Update on Peregrine Falcon

2/4/11 – observations start from 8.15am – 11am.

From my house I saw the male coming to the Malay school pylon looking down hunting for birds. He suddenly dived down to the housing area near my house and caught a Rock Pigeon. After catching his prey he flew back to the limestone hill. I quickly drove to paradise valley and 5 mins. I reach there.

Female already got her prey. She has landed on the surface of the rock. Male was resting nearby looking at her. She did not pluck the feather. She just stared at the prey screaming. After 10 minutes, he took the prey from her and flew over to the pylon where I was standing.

9.02am – Got so many opportunities to take some good picts when he was plucking the feather and tearing his prey to eat [attach pix 0560 – 0628].

9.14am – About 10 mins. later he stopped eating and called out loud for his mate to join him. She did not come to him.

9.17am – He continue to eat when she did not come over. He called several times out again for his partner to join him.

9.41am – A sub adult White-bellied SE was flying passed by their vicinity. Female gave alarm called and male look at the predator. Both were giving out loud alarm called. I have not heard this note before. Luckily all this was captured in the video. Female bravely dive bombed at the Sea-eagle away while the male was still giving the alarm call. When the SE flies nearer to the male, he grabbed his prey up and together both were chasing aggressively at the SE further away. During the dive bombed, the alarm call was still heard even from far distance. When the SE was out of sight, both return back to their vicinity and was soaring and playing around the valley. Few minutes later, female went to take the prey from the male in the air. She landed on top of the rock surface and had her meal for about 10 minutes.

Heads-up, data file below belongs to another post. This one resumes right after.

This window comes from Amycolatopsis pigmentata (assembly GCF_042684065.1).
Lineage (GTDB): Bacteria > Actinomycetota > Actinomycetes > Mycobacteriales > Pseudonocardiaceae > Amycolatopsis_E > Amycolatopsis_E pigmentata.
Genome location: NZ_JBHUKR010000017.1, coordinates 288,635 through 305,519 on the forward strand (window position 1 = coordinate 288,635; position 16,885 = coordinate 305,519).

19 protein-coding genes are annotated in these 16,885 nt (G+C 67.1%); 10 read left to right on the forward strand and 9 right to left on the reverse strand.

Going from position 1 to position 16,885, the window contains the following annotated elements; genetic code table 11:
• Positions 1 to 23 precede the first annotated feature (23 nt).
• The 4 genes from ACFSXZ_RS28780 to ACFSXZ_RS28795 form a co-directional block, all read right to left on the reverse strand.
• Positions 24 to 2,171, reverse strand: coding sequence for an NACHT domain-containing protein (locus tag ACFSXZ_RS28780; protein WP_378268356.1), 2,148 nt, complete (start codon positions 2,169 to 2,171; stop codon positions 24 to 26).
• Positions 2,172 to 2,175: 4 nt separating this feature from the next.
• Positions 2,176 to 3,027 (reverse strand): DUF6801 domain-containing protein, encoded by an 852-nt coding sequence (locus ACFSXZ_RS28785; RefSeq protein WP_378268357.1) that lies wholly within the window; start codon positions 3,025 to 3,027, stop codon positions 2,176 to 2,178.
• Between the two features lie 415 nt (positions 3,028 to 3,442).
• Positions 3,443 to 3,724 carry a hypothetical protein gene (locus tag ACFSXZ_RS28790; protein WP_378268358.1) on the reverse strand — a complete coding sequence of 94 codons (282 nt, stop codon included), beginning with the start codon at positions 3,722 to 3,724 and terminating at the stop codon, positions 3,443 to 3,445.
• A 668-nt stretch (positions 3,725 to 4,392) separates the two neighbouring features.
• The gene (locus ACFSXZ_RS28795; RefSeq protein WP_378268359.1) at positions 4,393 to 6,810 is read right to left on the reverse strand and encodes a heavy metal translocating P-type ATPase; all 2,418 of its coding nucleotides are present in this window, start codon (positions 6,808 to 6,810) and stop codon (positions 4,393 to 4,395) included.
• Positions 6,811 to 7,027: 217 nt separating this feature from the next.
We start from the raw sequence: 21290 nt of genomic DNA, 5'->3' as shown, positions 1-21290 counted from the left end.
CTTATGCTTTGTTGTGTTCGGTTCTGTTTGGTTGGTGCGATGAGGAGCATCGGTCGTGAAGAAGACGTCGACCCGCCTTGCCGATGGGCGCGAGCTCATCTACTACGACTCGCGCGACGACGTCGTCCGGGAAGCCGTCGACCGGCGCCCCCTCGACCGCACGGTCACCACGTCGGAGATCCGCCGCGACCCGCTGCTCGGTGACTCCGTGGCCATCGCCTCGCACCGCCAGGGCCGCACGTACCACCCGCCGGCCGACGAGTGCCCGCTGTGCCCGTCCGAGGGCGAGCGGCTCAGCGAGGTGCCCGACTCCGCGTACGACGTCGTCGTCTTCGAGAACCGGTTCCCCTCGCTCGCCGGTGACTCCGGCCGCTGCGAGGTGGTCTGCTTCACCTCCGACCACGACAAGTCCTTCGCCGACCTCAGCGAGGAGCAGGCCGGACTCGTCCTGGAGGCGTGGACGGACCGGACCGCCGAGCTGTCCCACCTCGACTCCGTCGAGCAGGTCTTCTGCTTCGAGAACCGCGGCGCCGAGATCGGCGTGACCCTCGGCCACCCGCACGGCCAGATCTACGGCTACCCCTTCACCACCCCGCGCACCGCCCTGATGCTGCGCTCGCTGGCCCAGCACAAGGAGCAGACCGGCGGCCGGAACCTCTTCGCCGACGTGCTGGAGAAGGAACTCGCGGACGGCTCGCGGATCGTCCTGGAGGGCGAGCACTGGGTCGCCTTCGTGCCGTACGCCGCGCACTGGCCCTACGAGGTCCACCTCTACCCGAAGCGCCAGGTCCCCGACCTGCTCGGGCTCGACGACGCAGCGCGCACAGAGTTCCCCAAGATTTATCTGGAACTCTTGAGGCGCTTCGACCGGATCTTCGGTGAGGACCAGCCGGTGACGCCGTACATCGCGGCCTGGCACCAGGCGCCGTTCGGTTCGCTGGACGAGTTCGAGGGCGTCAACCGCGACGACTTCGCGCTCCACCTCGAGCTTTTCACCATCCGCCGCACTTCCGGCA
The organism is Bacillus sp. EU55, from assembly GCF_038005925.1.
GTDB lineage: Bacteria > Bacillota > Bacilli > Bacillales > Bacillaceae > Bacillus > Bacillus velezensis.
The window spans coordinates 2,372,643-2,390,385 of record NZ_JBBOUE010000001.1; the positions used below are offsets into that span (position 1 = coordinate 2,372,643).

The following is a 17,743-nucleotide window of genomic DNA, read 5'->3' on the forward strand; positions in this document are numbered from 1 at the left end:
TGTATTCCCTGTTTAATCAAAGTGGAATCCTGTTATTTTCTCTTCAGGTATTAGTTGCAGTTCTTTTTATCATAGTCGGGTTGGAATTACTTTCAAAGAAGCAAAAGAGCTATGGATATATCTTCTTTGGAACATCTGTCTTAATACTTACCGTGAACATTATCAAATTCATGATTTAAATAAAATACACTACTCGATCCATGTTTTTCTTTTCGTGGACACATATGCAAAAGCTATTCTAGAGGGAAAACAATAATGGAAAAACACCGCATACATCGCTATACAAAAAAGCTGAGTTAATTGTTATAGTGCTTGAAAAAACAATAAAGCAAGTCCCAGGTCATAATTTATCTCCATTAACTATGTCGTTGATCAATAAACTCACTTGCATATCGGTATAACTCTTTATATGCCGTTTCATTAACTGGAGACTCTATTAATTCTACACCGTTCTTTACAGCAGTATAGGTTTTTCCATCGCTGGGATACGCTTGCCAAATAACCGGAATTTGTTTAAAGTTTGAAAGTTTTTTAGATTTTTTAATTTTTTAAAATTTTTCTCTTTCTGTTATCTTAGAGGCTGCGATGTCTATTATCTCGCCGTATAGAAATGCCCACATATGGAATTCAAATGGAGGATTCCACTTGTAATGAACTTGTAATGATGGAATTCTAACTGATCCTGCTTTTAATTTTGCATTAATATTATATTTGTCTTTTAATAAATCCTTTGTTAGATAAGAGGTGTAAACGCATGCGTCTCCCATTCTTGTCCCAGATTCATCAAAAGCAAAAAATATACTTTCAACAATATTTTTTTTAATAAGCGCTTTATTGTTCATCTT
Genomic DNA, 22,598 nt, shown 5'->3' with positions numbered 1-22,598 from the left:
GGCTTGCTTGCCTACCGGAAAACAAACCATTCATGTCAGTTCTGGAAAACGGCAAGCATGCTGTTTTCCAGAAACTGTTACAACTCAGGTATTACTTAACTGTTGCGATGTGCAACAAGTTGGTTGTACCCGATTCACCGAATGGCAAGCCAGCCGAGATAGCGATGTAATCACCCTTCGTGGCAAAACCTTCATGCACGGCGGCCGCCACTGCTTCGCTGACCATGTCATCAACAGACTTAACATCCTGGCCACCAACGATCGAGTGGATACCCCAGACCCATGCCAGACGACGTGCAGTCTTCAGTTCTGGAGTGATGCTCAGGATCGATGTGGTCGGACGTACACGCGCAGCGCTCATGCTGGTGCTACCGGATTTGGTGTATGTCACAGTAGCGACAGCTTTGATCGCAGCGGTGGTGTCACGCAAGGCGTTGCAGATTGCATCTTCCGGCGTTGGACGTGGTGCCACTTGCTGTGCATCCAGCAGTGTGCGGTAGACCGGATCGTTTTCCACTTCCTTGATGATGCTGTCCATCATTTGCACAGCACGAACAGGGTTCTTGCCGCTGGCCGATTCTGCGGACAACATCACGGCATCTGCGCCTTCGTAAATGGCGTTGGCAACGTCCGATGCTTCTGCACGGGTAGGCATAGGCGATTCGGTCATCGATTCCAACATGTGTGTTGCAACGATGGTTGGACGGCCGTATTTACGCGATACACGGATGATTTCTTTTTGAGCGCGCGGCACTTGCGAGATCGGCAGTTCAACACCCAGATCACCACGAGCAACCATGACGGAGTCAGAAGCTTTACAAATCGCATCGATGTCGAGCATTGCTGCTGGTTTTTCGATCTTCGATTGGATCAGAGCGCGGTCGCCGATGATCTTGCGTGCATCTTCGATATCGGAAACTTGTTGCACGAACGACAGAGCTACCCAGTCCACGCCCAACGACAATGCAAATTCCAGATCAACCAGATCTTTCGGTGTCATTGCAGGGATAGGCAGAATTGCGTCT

Note: When the male took the prey up from the pylon metal, it was quite a big prey. I could see the prey is more than half left for the female to eat.

10.11am – When female finished her meal, she flew over to join the male still resting at the same perch. Once she landed on the branch, he jumps on her back and start copulating.

10/4/11 – observations start from 8.30am – 11.15am

This morning I decided to observe their activities near the roadside because I can see the whole entrance of their cavity. Even though I can see quite clear of the nest’s entrance, I am quite far away from the nest. If I stand nearer I won’t be able to see more inside the nest. The height of the cavity is lower and quite far apart from the previous cavity. Still is very far away from where I stand.

I suspect the female have not lay the egg yet. Whenever the male bring prey back, I don’t see her or male taking it back to the nest. Both will take turn to eat before the female will either go back to the nest for a while or fly in and out of the nest several times. She will rest on her favourite branch for a while and fly back to the nest. Occasionally male will seen flying back to the nest if the female is outside resting. He will stay for a short while before flying out.

Attach few picts.was taken from this morning. The pair had moved to another new nest. The other two old nests have been vacant from their earlier broods. In total they are using 3 different nests for breeding.

This morning the pair mated 3 times. I missed to capture video on their first [9.23am] and second [10.26am] mating. Their movement is too fast I have no time to move the scope. I was lucky I got it on their 3rd mating [11.12am] because I saw the female screaming and the male soaring few rounds near the female before diving back to copulate with her. I have to move the scope very fast before the male reach her. Ha ha….

Note: I went back to check them every 2 days and spent long hours observing them. Each trip I saw them mating and sometimes they mated twice in the half morning. While waiting for more activities, I spent time observing 2 pairs of Chestnut-headed Bee-eater feeding their chicks.

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